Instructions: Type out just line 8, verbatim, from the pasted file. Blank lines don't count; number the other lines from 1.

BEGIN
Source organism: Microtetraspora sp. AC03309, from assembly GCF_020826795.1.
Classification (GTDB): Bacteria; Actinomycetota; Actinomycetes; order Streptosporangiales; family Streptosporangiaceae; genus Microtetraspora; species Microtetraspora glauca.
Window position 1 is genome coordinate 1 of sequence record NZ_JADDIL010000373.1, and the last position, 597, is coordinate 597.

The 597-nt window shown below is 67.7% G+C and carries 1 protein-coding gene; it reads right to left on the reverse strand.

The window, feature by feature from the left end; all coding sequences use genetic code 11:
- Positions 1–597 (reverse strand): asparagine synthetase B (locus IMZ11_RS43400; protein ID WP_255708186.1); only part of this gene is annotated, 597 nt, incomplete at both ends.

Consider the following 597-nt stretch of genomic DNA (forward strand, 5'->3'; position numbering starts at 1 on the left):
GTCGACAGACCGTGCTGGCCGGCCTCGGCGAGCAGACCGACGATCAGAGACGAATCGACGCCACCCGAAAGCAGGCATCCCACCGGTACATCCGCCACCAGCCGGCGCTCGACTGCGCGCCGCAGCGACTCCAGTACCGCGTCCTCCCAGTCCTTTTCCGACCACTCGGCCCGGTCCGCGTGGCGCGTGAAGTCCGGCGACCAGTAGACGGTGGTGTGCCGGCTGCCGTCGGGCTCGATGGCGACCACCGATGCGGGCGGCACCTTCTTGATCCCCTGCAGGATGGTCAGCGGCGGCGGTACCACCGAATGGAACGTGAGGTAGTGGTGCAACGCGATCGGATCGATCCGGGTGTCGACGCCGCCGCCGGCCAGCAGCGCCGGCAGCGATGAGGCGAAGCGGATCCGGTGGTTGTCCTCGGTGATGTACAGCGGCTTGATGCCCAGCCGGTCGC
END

GTCGACAGACCGTGCTGGCCGGCCTCGGCGAGCAGACCGACGATCAGAGACGAATCGACGCCACCCGAAAGCAGGCATCCCACCGGTACATCCGCCACCAGCCGGCGCTCGACTGCGCGCCGCAGCGACTCCAGTACCGCGTCCTCCCAGTCCTTTTCCGACCACTCGGCCCGGTCCGCGTGGCGCGTGAAGTCCGGCGACCAGTAGACGGTGGTGTGCCGGCTGCCGTCGGGCTCGATGGCGACCACCGATGCGGGCGGCACCTTCTTGATCCCCTGCAGGATGGTCAGCGGCGGCGGTACCACCGAATGGAACGTGAGGTAGTGGTGCAACGCGATCGGATCGATCCGGGTGTCGACGCCGCCGCCGGCCAGCAGCGCCGGCAGCGATGAGGCGAAGCGGATCCGGTGGTTGTCCTCGGTGATGTACAGCGGCTTGATGCCCAGCCGGTCGC